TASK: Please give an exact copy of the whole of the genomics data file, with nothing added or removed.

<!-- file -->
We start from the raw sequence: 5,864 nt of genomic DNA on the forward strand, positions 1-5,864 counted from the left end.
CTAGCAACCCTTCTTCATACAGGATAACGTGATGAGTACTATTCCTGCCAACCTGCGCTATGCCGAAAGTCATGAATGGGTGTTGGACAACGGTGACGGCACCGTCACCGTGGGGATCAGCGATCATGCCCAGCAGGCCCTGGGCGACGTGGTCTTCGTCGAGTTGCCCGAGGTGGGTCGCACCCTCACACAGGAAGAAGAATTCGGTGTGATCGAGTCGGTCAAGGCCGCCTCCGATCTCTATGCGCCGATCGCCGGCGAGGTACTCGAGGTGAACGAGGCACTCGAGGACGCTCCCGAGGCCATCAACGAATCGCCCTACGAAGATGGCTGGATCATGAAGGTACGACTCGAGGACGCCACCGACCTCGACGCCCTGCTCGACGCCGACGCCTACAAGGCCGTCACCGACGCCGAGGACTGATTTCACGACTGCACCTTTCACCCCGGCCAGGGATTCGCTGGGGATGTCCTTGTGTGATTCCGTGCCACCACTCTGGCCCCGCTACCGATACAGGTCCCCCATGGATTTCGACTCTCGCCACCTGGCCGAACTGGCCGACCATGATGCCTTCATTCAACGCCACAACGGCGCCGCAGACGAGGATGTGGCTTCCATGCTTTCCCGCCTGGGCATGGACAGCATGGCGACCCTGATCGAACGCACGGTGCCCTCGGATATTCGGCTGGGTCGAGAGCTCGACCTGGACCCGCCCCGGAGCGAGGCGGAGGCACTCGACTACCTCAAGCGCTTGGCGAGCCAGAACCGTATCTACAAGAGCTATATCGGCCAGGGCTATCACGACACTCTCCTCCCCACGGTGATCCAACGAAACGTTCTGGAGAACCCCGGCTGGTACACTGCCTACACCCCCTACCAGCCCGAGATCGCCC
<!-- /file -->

We start from the raw sequence: 5,864 nt of genomic DNA on the forward strand, positions 1-5,864 counted from the left end.
CTAGCAACCCTTCTTCATACAGGATAACGTGATGAGTACTATTCCTGCCAACCTGCGCTATGCCGAAAGTCATGAATGGGTGTTGGACAACGGTGACGGCACCGTCACCGTGGGGATCAGCGATCATGCCCAGCAGGCCCTGGGCGACGTGGTCTTCGTCGAGTTGCCCGAGGTGGGTCGCACCCTCACACAGGAAGAAGAATTCGGTGTGATCGAGTCGGTCAAGGCCGCCTCCGATCTCTATGCGCCGATCGCCGGCGAGGTACTCGAGGTGAACGAGGCACTCGAGGACGCTCCCGAGGCCATCAACGAATCGCCCTACGAAGATGGCTGGATCATGAAGGTACGACTCGAGGACGCCACCGACCTCGACGCCCTGCTCGACGCCGACGCCTACAAGGCCGTCACCGACGCCGAGGACTGATTTCACGACTGCACCTTTCACCCCGGCCAGGGATTCGCTGGGGATGTCCTTGTGTGATTCCGTGCCACCACTCTGGCCCCGCTACCGATACAGGTCCCCCATGGATTTCGACTCTCGCCACCTGGCCGAACTGGCCGACCATGATGCCTTCATTCAACGCCACAACGGCGCCGCAGACGAGGATGTGGCTTCCATGCTTTCCCGCCTGGGCATGGACAGCATGGCGACCCTGATCGAACGCACGGTGCCCTCGGATATTCGGCTGGGTCGAGAGCTCGACCTGGACCCGCCCCGGAGCGAGGCGGAGGCACTCGACTACCTCAAGCGCTTGGCGAGCCAGAACCGTATCTACAAGAGCTATATCGGCCAGGGCTATCACGACACTCTCCTCCCCACGGTGATCCAACGAAACGTTCTGGAGAACCCCGGCTGGTACACTGCCTACACCCCCTACCAGCCCGAGATCGCCC